Andricus miriami Shachar, 2015

Shachar, Einat, Melika, George, Inbar, Moshe & Dorchin, Netta, 2018, The oak gall wasps of Israel (Hymenoptera, Cynipidae, Cynipini) - diversity, distribution and life history, Zootaxa 4521 (4), pp. 451-498 : 465-466

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Andricus miriami Shachar, 2015


Andricus miriami Shachar, 2015

Andricus morula (Shachar, Inbar & Dorchin) , new synonym.

Host plants. Q. ithaburensis (asexual generation) and Q. libani and Q. cerris (sexual generation).

Life history. Prior to the present study, only the asexual generation of this species was known but recent molecular data suggest that Andricus morula ( Shachar et al. 2017) is actually the sexual generation of Andricus miriami (Shachar, unpublished data), therefore the association of the two generations is established here for the first time (but see discussion of previous suggestions under the comments section). Galls of the sexual generation develop in mulberry-like catkin galls, composed of 17–40 small units attached to the branch at their bases ( Figs 71–72 View FIGURES 71–74 ). Young galls are soft and green to light brown at their tips, and completely covered by white velvety hairs and coated by nectar that attracts other insects. Mature galls are 12–17 mm long, 10–14 mm wide, and their apical part turns darker. The asexual generation develops in large and conspicuous bud galls, 20–40 mm in diameter, composed of 10–40 mushroom-shaped units that are joined at their bases to form a sphere ( Fig. 43 View FIGURES 41–46 ). Each subunit contains several larval chambers. Young galls are green, soft, and completely covered by short, white fuzz, whereas mature galls are woody, with the white fuzz limited to the tips of units. Old galls may remain on the tree for several years ( Fig. 44 View FIGURES 41–46 ).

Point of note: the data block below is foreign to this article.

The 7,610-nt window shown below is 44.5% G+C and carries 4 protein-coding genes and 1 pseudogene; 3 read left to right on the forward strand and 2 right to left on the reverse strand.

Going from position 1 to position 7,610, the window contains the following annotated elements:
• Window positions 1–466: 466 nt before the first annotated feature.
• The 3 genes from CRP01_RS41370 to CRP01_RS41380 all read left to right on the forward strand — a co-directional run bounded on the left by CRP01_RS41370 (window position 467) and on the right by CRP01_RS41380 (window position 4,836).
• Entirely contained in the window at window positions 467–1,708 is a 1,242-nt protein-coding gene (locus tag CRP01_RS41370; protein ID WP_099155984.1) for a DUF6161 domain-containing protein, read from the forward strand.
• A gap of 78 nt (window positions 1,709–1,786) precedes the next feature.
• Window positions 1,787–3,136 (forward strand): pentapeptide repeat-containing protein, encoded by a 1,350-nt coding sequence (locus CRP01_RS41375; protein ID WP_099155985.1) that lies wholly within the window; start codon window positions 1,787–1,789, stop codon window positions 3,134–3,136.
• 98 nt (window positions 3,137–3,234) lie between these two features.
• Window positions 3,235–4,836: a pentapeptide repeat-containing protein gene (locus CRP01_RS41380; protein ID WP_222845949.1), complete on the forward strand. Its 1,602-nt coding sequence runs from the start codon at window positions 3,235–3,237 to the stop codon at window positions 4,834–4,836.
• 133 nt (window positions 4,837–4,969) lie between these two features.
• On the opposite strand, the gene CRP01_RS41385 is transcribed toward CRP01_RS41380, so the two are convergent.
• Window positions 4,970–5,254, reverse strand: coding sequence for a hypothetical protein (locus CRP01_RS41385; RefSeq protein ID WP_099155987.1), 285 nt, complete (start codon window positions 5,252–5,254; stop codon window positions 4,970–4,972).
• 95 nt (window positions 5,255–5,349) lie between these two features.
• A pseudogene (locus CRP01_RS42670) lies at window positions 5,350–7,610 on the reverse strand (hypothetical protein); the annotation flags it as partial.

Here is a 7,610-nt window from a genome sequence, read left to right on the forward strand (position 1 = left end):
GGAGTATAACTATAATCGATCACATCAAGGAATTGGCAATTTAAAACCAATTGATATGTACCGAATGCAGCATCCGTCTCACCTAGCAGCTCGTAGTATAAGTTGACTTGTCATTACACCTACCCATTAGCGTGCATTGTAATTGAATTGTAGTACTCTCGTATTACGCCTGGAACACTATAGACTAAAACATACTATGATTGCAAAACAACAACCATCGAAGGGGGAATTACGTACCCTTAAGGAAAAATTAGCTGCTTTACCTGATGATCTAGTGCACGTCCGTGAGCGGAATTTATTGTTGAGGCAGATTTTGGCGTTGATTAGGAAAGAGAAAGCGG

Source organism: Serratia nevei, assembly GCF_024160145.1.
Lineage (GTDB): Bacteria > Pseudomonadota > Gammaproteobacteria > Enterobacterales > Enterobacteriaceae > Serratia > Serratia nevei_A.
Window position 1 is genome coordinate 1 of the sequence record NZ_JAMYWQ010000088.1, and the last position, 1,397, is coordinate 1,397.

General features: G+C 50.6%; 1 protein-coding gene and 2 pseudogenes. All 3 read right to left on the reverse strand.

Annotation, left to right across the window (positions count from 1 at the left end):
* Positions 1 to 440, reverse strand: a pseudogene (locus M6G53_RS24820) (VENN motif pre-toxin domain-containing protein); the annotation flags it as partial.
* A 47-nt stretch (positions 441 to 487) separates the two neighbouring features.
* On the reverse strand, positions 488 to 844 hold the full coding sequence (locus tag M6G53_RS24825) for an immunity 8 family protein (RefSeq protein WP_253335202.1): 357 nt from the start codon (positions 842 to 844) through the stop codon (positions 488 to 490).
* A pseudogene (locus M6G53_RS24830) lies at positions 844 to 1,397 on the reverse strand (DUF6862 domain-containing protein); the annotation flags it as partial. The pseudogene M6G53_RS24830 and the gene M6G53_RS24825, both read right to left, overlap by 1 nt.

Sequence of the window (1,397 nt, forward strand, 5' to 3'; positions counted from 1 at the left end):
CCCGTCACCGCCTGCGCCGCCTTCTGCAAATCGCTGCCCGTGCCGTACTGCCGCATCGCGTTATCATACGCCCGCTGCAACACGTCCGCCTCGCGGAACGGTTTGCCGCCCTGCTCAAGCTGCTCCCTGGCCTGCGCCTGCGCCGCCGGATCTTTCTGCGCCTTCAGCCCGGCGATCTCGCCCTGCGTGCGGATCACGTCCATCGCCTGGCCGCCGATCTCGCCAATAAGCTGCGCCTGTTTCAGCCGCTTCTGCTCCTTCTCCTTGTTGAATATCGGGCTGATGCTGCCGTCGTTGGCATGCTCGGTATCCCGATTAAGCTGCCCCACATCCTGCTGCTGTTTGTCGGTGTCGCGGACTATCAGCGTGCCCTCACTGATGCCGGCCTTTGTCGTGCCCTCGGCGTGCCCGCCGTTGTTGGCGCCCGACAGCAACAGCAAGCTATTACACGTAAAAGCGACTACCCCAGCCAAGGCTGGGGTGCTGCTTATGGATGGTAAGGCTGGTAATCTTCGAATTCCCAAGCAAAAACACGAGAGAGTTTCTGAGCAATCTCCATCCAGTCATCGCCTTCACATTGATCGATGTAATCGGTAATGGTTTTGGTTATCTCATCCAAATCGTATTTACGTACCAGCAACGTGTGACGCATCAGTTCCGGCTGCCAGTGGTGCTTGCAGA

Phenology. Galls of the sexual generation begin to develop in April and mature in June through July, when they reach their final size. Adults emerge in July and early August, after which the galls dry up, become woody and may remain on the tree for another year. Galls of the asexual generation begin to develop towards the end of March and mature in September. Adults emerge in January.

Distribution. Israel: The sexual generation is currently known only from Israel: Mt. Hermon 1500 and 1780 m.a.s.l., Mt. Kahal. The asexual generation is common and widespread throughout the distribution range of the host plant and is has also been recorded from Jordan ( Nieves Aldrey & Massa 2006).

Comments. The name A. miriami has recently been validated in a formal description ( Shachar et al. 2015). Sternlicht (1968b, Fig. 29 View FIGURES 29–34 ) mentioned both the sexual and asexual generations of A. miriami and described their galls, but did not provide evidence for the association between them. More recently, Nieves Aldrey & Massa (2006) and Rizzo & Askew (2009) recorded A. miriami from Jordan, where they reported to have found galls of both generations, but again, did not say what this decision was based on and did not describe the actual wasps. Our unpublished molecular data indicate that the taxon attributed by Sternlicht (1968b) to the sexual generation of Andricus miriami is a distinct species, close to A. istvani , and that A. morula is genetically identical to A. miriami . Therefore, we synonymize here A. morula under A. miriami , and this species is now known from galls and adults of both generations.

Galls of the sexual generation of A. miriami resemble somewhat galls of the sexual generation of A. cecconii ( Figs 47–48 View FIGURES 47–52 ) but are much smaller, woodier, elongate rather than spherical, and always sticky with a velvety cover, whereas A. cecconii galls are never sticky and may or may not have a velvety cover. The asexual generation of Andricus turcicus Melika, Mutun & Dinç induces similar galls on Q. infectoria and Q. petraea in Turkey, but these are small and single-chambered compared to the big, multi-chambered galls of A. miriami .